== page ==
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Brexit guide for UK companies operating in Hungary

The UK has left the EU on 31 January 2020, but what does that mean for the UK businesses operating in Hungary from 1 February onwards?

The Withdrawal Agreement (‘WA’) renegotiated between the UK and the EU on 17 October 2019 provides for a transition period for the UK where it will, to all practical intents and purposes, remain in the EU for a period of time after Brexit occurs at 11pm on 31 January 2020.

Under the terms of the WA, the Transition Period came into effect immediately (ie 1 February 2020) and last until 31 December 2020. At this point the terms of the future relationship, intended to be an extensive free trade agreement (FTA),would take effect.

During the transition period, the UK will continue to be part of the Single Market, EU VAT regime and Customs Union. This means that businesses will have a period of certainty where they can continue to trade using existing VAT and customs procedures – in other words nothing should change during this period.

There is a provision in the WA that should both the UK and EU agree, an extension of up to two years could be applied, however, the length of any extension must be agreed before 1 July 2020 which would mean a maximum period ending on 31 December 2022.

Should the terms of a trading relationship not be agreed by 31 December 2020 and there is no extension to the current transition period, the UK could still face a no deal Brexit

This document focuses on the possible consequences of the no del Brexit, i.e. what will happen with the UK business operating in Hungary should the trading relationship be not agreed by 31 December 2020.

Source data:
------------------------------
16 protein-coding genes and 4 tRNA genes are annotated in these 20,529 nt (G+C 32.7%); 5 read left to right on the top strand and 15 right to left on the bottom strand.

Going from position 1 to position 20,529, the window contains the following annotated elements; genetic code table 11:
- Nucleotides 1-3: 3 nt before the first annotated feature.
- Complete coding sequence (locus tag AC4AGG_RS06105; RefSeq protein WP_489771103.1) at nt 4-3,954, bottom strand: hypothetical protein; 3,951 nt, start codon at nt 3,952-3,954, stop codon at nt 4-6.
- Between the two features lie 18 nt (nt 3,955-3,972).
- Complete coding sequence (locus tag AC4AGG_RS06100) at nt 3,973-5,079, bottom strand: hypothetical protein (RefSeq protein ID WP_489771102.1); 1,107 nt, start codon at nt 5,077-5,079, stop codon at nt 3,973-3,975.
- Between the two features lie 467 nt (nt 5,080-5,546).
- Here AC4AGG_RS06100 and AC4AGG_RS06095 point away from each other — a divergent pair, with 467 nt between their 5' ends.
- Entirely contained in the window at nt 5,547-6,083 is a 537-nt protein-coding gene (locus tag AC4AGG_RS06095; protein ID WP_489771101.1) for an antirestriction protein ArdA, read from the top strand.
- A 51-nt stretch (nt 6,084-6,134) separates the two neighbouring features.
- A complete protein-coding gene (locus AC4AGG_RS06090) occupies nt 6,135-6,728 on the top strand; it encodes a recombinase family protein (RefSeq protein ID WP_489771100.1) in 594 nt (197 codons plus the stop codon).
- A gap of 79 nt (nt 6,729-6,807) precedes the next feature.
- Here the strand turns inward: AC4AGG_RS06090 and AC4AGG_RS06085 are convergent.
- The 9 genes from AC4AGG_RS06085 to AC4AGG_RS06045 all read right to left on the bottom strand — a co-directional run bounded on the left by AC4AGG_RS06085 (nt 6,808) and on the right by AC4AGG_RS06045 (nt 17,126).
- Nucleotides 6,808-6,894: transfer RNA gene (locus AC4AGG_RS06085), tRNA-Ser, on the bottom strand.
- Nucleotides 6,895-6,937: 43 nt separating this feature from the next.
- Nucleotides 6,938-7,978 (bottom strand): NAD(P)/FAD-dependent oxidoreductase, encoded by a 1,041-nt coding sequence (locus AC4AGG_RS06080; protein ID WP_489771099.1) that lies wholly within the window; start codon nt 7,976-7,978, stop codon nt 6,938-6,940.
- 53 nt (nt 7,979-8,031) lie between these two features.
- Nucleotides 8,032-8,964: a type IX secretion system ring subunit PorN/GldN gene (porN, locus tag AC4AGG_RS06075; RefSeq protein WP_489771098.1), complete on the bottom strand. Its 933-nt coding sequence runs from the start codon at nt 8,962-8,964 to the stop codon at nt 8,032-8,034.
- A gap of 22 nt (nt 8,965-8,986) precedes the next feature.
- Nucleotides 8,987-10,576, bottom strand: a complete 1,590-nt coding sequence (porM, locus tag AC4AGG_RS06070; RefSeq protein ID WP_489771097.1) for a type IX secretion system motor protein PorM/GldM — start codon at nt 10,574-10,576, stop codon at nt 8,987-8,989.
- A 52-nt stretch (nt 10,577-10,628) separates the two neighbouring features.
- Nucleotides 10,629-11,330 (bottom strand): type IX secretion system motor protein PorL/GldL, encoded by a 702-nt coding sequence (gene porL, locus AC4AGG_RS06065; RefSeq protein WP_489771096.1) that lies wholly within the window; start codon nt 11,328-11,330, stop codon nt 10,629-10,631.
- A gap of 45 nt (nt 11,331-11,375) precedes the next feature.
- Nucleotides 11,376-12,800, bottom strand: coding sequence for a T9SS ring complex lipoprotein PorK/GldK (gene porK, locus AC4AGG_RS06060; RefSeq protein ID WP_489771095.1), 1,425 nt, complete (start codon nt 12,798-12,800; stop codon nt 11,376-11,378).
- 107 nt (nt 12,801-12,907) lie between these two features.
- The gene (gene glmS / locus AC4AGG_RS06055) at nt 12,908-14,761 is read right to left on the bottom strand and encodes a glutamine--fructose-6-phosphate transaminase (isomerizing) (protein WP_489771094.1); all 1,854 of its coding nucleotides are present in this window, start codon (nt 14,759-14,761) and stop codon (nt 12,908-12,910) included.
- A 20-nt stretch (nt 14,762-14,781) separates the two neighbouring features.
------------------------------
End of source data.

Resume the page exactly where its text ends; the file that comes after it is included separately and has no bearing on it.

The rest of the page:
What does it mean for VAT?

No-deal Brexit means the United Kingdom will leave the European Union and will be treated as a non-EU country for customs and VA T purposes. In particular, goods entering the UK from the EU will be treated as exports in the country of origin and not Intra-Community supplies of goods and imports in the UK. Likewise, supplies of goods from the UK into the EU countries will be treated as imports in the EU. 

What are the main implications of Brexit for the Hungarian companies trading goods with the UK companies?

Hungarian companies supplying goods into the UK must be prepared to treat these supplies as exports, not Intra-Community supplies of goods. This means tax codes and other settings should be updated in the ERP and in the invoicing system. New processes should be put in place to assure conditions for zero-rating are met, i.e. CMRs and other transport documents will not be sufficient to ascertain zero-rating.

Hungarian companies purchasing goods from the UK may wish to check INCOTERMS and update the contracts to clear which party will be responsible for the customs clearance of goods entering Hungary.

What do Hungarian authorities say about Brexit tax issues?

The Hungarian National Tax and Customs Office has issued a guidance on tax implications of Brexit in the event of the no deal Brexit. Essence of the guidance relevant to the UK companies is presented below.

Will UK companies be able to obtain VAT refund post Brexit? 

Before Brexit, the UK companies were able to rely on the relatively simple electronic VAT refund procedure through HMRC’s website, known as 8th VAT Directive refund procedure. After Brexit, the UK companies will no longer be able to obtain a VAT refund through the 8th VAT refund procedure.

The 13th VAT refund procedure will not be open for the UK companies due to lack of reciprocity announcement. The Hungarian government has not yet announced plans to provide for reciprocity arrangements, mostly because of the multitude of scenarios related to Brexit. Even, if the reciprocity is in place, a separate legislative procedure should include the UK into the VAT Act list of the countries with reciprocity.